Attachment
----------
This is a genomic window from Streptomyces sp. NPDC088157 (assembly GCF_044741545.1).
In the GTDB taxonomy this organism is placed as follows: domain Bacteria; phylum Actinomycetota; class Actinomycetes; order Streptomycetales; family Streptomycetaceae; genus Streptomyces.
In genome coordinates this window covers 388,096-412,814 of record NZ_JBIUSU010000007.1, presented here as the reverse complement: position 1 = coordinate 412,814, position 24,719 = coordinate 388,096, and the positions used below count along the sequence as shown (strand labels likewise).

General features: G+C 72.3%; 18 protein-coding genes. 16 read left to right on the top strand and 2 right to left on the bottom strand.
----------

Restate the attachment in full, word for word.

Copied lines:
This is a genomic window from Streptomyces sp. NPDC088157 (assembly GCF_044741545.1).
In the GTDB taxonomy this organism is placed as follows: domain Bacteria; phylum Actinomycetota; class Actinomycetes; order Streptomycetales; family Streptomycetaceae; genus Streptomyces.
In genome coordinates this window covers 388,096-412,814 of record NZ_JBIUSU010000007.1, presented here as the reverse complement: position 1 = coordinate 412,814, position 24,719 = coordinate 388,096, and the positions used below count along the sequence as shown (strand labels likewise).

General features: G+C 72.3%; 18 protein-coding genes. 16 read left to right on the top strand and 2 right to left on the bottom strand.